How to find the Winter Hexagon or Winter Circle
The Winter Hexagon – aka the Winter Circle – is a collection of some of the brightest stars in the Northern Hemisphere’s winter sky (Southern Hemisphere’s summer sky). The Winter Hexagon isn’t a constellation but an asterism, or prominent group of stars that form a pattern so noticeable it has a separate name. The Winter Hexagon has a smaller asterism inside it, called the Winter Triangle.
The Winter Hexagon is made of six 1st-magnitude stars from six different constellations: Rigel in Orion, Aldebaran in Taurus, Capella in Auriga, Pollux in Gemini, Procyon in Canis Minor, and Sirius in Canis Major. An additional 1st-magnitude star, Betelgeuse in Orion, lies toward the center of the Hexagon.
By the Northern Hemisphere’s winter solstice, around December 21, the Winter Hexagon will have risen high enough above the northeastern horizon to be seen by about 9 p.m. local time. If you wait until 1 a.m., the Winter Hexagon will be high above the southern horizon. And by 5 a.m., it sinks toward the southwestern horizon. The western (right) half of the Winter Hexagon, including Aldebaran, Rigel and Sirius, sets in the west before sunrise.
Like all stars, those in the Winter Hexagon rise and set some four minutes earlier with each passing night. By late January, the Winter Hexagon is found in the same places described above, about two hours earlier. In late February and early March, the Winter Hexagon is in your southern sky at nightfall and early evening.
To find the Winter Hexagon or Circle, first find the easily recognizable constellation of Orion. The three belt stars give it away. Then look at the bright bluish star at lower right. This star is Rigel, the southwest corner of the Winter Circle and the first of the six stars in the Hexagon. Rigel is the brightest star in Orion and the seventh brightest star in the night sky.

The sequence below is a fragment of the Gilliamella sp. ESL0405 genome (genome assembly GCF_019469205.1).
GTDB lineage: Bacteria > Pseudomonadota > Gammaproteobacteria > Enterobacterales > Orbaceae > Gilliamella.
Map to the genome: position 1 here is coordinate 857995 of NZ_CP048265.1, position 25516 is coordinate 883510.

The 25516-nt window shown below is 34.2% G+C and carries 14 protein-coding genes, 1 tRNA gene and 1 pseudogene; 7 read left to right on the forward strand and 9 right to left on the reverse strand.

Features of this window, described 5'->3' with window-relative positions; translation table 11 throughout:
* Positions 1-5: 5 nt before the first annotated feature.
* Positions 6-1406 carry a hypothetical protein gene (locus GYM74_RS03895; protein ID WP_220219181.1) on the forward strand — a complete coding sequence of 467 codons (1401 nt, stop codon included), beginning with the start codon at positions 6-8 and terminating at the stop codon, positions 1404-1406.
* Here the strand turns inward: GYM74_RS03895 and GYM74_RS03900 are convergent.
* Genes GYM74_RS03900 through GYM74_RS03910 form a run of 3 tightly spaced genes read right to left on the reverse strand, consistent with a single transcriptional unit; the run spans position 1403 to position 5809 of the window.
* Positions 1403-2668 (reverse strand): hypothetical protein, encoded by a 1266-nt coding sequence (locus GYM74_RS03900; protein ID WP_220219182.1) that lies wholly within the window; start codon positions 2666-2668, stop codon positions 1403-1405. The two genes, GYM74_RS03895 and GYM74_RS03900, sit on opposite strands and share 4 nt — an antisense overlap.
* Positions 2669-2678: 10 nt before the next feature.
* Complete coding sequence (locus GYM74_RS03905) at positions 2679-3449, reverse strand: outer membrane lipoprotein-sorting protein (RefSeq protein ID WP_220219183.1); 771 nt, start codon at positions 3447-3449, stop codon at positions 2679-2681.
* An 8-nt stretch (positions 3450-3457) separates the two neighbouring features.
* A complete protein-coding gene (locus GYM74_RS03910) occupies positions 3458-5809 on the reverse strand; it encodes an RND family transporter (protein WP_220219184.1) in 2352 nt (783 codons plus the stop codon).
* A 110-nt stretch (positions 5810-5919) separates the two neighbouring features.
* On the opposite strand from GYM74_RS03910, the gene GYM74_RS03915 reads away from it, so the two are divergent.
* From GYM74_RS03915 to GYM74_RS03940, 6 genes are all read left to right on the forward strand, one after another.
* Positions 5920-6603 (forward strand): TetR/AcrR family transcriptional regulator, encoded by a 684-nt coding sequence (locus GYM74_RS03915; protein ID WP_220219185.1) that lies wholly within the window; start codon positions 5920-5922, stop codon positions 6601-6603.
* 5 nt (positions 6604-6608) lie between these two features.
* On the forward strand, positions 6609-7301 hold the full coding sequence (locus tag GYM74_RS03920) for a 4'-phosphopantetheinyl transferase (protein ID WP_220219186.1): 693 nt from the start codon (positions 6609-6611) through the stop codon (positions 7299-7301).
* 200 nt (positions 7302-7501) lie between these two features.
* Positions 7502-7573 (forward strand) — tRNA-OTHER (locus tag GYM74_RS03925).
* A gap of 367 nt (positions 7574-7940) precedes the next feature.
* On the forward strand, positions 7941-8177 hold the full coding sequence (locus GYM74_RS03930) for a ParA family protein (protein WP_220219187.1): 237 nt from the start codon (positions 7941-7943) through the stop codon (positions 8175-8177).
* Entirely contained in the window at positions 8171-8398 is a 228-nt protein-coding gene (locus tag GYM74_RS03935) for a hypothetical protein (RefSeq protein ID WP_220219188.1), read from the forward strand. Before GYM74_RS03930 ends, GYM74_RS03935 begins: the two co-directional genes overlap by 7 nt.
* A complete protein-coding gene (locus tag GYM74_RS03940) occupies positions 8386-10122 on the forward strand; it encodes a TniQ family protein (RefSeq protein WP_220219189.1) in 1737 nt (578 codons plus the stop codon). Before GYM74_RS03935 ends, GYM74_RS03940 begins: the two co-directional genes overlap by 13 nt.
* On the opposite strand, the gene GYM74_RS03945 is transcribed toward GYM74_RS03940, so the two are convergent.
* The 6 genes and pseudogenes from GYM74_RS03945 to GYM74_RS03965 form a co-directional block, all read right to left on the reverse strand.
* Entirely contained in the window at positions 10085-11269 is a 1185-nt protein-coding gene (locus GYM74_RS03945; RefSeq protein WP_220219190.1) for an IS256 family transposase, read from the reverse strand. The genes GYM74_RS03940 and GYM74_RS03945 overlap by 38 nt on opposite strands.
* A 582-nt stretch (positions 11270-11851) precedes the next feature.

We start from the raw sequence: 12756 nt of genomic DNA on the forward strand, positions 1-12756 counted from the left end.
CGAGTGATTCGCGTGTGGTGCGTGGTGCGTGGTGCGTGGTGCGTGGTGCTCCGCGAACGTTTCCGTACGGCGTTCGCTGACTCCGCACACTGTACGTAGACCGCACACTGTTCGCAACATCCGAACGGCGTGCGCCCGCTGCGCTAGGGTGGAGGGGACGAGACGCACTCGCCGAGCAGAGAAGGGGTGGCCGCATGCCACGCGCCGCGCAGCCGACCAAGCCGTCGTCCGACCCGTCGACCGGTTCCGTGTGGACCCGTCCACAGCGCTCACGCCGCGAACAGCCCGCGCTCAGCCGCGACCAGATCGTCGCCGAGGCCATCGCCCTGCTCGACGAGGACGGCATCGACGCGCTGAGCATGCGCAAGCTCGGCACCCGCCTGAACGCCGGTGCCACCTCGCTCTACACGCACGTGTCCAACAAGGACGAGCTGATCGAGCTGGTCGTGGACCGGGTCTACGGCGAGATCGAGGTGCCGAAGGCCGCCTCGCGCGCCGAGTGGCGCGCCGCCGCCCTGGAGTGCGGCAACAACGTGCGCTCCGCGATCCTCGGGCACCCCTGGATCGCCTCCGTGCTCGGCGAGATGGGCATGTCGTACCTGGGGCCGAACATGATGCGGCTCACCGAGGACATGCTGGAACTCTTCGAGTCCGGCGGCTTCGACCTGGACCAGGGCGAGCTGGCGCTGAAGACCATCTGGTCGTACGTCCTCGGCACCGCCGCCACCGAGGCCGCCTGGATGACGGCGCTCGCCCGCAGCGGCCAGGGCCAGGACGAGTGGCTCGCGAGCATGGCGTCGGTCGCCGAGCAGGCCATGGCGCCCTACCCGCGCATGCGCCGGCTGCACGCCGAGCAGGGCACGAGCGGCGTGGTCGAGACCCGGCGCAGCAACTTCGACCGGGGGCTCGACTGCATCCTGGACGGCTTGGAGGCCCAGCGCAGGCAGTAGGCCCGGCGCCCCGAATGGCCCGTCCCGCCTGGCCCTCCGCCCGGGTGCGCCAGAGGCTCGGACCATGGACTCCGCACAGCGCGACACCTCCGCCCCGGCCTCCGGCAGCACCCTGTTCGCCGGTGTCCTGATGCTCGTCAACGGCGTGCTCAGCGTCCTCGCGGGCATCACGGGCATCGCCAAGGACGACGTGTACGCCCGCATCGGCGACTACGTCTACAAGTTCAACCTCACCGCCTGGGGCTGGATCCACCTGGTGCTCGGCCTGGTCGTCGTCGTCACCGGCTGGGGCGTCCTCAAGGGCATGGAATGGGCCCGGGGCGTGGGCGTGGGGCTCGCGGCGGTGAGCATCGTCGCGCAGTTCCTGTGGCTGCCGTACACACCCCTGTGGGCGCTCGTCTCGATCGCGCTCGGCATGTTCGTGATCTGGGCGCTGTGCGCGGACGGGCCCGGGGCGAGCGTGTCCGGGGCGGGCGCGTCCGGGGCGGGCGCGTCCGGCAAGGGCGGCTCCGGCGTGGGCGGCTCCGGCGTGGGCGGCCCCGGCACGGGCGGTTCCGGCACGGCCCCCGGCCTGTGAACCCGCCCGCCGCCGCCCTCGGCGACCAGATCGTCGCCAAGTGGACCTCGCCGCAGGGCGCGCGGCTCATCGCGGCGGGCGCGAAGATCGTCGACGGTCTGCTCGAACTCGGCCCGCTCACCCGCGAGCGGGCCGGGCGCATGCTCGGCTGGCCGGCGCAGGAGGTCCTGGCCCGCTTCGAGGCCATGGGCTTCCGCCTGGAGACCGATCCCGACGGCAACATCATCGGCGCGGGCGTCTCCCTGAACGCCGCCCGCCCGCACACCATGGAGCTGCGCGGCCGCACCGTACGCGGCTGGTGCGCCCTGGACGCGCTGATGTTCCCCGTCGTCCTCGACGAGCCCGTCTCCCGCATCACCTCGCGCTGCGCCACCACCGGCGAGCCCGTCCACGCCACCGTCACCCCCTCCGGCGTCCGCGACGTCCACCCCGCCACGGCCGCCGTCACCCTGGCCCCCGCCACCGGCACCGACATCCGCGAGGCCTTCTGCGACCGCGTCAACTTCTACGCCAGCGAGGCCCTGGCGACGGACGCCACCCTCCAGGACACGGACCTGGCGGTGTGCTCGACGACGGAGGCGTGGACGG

Draw a line through Orion’s Belt stars upward to find Aldebaran, the ruddy eye in the constellation Taurus the Bull. Aldebaran is the second star in the Hexagon and the brightest star in Taurus. Aldebaran is the fourteenth brightest star in the sky.
Continue upward in a counterclockwise direction to find the next bright star, Capella. Capella, the third star on our journey and the northernmost point of the Winter Hexagon, is the sixth brightest star in the heavens.
As we start to wind down the face of our clock, we run into two bright stars, the twins in Gemini. Pollux, the brighter of the two, is our fourth corner in the hexagon, and its “twin,” Castor, is just a bit fainter. They mark the heads of the twins, who are also named Pollux and Castor, brothers from ancient mythology. Pollux is the sky’s 17th brightest star, and Castor is 24th.
Our second-to-last stop around the Winter Hexagon is the bright star below the twins, Procyon. Procyon is the brightest star in Canis Minor, and in fact one of only two named stars in the constellation. For such a “minor” constellation, Procyon shines brilliantly as the seventh brightest star in the sky.
Lastly we come down to the southernmost star in the Winter Hexagon and the brightest of them all: Sirius. Sirius is the brightest not only in the Winter Hexagon but in the entire night sky. Only the moon and some planets can outshine Sirius.
To find the Winter Triangle, take the last two stars, Sirius in Canis Major and Procyon in Canis Minor, then head toward the center of the Hexagon to find reddish Betelgeuse, shoulder star in Orion, to make the third corner of the triangle. Betelgeuse is the 10th brightest star in the sky and second brightest star in Orion.
To get an idea of the asterism’s humongous size, the span from the southernmost star in the Hexagon, Sirius, to the northernmost star, Capella, covers about 1/3 of the dome of the sky.
Bottom line: The Winter Hexagon is a giant shape made from some of the brightest stars in the sky, including Rigel, Aldebaran, Capella, Pollux, Procyon and Sirius.